New air pollution regulations to apply from January 1

Photo: AMSA
Photo: AMSA

New regulations relating to air pollution from vessels apply from January 1, 2023, the Australian Maritime Safety Authority (AMSA) has confirmed.

These changes are the result of a review of Marine Order 97 (MO97) that included public consultation in March and again between August-October of 2022.

MO97 deals with the prevention of air pollution from vessels and gives effect to the MARPOL Regulations for the Prevention of Air Pollution from ships (Annex VI).

The reissue of MO97 implements a new short-term measure adopted by the International Maritime Organisation (IMO) to reduce the carbon intensity of international shipping by 40 per cent by 2030, compared to 2008 levels.

The short-term measure

Who the changes affect

New short-team measure requirements apply to:

  • owners, operators, and agents of Regulated Australian Vessels that are cargo and passenger vessels; and
  • foreign flagged cargo and passenger vessels operating in Australian waters.

Energy Efficiency Existing Ship Index (EEXI)

Specific types of foreign-flagged vessels and commercial Australian vessels are required to make technical energy efficiency improvements under the Energy Efficiency Existing Ship Index (EEXI) framework.

The EEXI applies to international cargo and passenger vessels of 400 GT and above.

The EEXI is related to the technical design of a vessel and involves a one-off verification of the vessel's energy efficiency that occurs at the first periodical survey in 2023 at the latest. Vessels that do not meet the relevant EEXI target will need to make technical improvements.

Carbon Intensity Indicator (CII)

Specific types of foreign-flagged vessels and commercial Australian vessels are required to make operational energy efficiency improvements under the Carbon Intensity Indicator (CII) framework.

The CII applies to ships of 5,000 GT and above and measures how efficiently a vessel transports goods or passengers.

The vessel's Ship Energy Efficiency Management Plan (SEEMP) must be updated to document its CII targets and how these will be achieved, the CII calculation method, reporting process and procedures for self-evaluation and improvement.

At the end of each calendar year, the vessel's annual attained CII must be reported to the vessel's flag State or authorised organisation for verification. In turn, the vessel will be provided with a rating from A to E, where A is the highest.

Vessels underperforming against their annual CII target — i.e. rated as D for three consecutive years or rated E once — will be required to develop a plan of corrective actions outlining what actions will be taken to ensure the ship meets its required CII target and how long it will take to bring the ship back into compliance.

Exemption for UNSP barges

Unmanned non-self-propelling (UNSP) barges can apply for an exemption from certain survey and certification requirements relating to the international air pollution prevention (IAPP) certificate.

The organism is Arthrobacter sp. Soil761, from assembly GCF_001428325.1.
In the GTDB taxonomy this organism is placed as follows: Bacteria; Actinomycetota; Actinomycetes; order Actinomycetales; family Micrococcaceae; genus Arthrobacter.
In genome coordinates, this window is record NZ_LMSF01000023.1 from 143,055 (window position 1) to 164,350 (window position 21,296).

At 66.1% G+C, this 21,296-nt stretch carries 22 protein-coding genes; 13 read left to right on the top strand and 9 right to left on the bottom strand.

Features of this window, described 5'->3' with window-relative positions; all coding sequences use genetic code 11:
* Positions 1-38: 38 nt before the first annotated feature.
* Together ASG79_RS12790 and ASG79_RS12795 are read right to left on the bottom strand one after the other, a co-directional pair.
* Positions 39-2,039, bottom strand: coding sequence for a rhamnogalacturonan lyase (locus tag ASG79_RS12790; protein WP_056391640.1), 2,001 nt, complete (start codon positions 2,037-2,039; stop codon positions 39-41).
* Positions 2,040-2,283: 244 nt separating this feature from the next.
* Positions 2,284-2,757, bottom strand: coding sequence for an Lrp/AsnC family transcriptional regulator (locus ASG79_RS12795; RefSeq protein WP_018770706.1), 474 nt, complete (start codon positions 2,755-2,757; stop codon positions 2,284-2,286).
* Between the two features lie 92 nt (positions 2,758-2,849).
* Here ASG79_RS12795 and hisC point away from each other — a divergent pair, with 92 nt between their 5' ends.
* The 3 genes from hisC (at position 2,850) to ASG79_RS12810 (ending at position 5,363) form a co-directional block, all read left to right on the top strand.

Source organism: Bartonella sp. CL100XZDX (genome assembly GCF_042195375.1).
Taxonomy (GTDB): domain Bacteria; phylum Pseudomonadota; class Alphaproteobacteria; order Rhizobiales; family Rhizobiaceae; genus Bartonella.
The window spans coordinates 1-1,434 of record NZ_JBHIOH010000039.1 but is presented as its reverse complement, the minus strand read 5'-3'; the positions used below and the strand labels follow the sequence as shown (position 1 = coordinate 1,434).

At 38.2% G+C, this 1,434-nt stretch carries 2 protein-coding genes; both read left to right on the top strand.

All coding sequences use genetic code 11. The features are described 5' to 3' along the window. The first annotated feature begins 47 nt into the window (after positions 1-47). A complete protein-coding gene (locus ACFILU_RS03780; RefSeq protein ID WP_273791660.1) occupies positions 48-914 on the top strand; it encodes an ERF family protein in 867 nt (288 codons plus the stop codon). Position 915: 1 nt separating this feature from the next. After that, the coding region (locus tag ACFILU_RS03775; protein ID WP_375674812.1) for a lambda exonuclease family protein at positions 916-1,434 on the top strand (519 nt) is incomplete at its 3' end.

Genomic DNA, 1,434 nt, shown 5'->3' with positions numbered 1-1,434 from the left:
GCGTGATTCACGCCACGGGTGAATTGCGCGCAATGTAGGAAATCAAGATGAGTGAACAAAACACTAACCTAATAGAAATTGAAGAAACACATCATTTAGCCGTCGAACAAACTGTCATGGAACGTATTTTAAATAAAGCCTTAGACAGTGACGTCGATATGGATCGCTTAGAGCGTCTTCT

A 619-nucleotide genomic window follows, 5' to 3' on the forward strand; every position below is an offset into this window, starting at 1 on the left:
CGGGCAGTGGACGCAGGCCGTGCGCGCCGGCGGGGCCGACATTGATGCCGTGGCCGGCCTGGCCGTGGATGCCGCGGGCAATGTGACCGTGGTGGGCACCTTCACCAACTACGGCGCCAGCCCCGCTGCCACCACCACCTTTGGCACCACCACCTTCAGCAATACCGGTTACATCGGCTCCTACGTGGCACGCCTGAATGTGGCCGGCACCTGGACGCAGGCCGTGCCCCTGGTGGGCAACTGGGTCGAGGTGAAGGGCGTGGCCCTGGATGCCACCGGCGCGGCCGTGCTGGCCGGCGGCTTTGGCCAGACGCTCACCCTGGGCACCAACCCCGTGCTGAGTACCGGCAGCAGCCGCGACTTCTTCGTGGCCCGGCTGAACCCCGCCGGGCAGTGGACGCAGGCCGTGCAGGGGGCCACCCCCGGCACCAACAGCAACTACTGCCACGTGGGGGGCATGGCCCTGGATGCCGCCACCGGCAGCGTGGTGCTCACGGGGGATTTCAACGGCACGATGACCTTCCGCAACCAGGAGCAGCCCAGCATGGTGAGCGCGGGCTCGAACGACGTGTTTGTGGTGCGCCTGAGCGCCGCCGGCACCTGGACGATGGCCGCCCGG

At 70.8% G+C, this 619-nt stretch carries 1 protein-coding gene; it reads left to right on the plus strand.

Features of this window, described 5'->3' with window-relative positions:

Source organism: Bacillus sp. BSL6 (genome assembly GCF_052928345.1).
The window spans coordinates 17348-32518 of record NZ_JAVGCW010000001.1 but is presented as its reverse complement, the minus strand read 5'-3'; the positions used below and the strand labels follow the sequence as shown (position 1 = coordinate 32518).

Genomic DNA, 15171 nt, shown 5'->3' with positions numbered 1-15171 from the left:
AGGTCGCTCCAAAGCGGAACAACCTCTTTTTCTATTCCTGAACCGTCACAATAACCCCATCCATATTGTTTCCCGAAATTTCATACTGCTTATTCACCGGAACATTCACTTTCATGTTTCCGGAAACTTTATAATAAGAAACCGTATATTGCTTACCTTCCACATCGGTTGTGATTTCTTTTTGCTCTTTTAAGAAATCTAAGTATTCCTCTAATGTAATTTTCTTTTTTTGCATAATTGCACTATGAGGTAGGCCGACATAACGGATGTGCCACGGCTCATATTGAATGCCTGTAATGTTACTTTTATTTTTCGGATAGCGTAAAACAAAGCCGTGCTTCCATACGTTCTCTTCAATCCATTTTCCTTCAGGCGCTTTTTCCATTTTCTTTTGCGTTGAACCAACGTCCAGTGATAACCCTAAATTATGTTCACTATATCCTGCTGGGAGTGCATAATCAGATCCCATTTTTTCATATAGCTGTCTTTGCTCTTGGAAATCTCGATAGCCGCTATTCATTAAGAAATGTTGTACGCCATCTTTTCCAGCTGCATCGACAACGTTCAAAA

UNSP barges are defined as barges that:

  • are not propelled by mechanical means
  • have no system, equipment or machinery fitted that may generate emissions regulated by MARPOL Annex VI, and
  • do not have people or live animals on board.

Barges that meet these requirements can be provided an exemption certificate by their flag State or administration for a period of up to five years after a confirmatory survey has been conducted on the UNSP barge.

Changes to EIAPP from January 1, 2023

Who the changes affect

These requirements apply to:

  • DCV owners looking to install a new diesel engine with a power output of more than 130 kW
  • DCV owners looking to do a major conversion on their existing diesel engine with a power output of more than 130 kW
  • suppliers of marine diesel engines to DCVs or recreational vessels with a power output of over 130 kW
  • people who carry out a major conversion on marine diesel engines for DCVs or recreational vessels with a power output of over 130 kW
  • people intending to construct a new domestic commercial vessel (DCV) and install diesel engines with a power output of more than 130 kW

Domestic commercial vessels

MO97 requires an engine international air pollution prevention (EIAPP) certificate and associated technical file to be issued for all marine diesel engines with a power output of more than 130 kW. For DCVs, this requirement applies to all marine diesel engines installed or that undergo a major conversion from January 1, 2023.

Diesel engine suppliers and persons who carry out a major conversion will be required to provide an EIAPP certificate and the technical file with any new marine diesel engine with a power output of more than 130 kW for installation on a DCV or certain recreational vessels.

Existing marine diesel engines installed before 1 January 2023 don't require an EIAPP certificate or associated technical file. However, they will be required to obtain an EIAPP certificate and technical file for each diesel engine with a power output of more than 130kW on the vessel if:

  • The engine undergoes a major conversion after January 1, 2023, or
  • The vessel intends to undertake an overseas voyage (for example, to undertake maintenance or on a delivery voyage).

Read more about the EIAPP requirements.

Note: From January 1, 2023, Exemption 44–Marine Safety (Domestic commercial vessels – EIAPP Certificate) (Ex44) will no longer be applicable to MO97. However, EX44 will remain applicable to MO503.

Related Stories

No stories found.
Baird Maritime / Work Boat World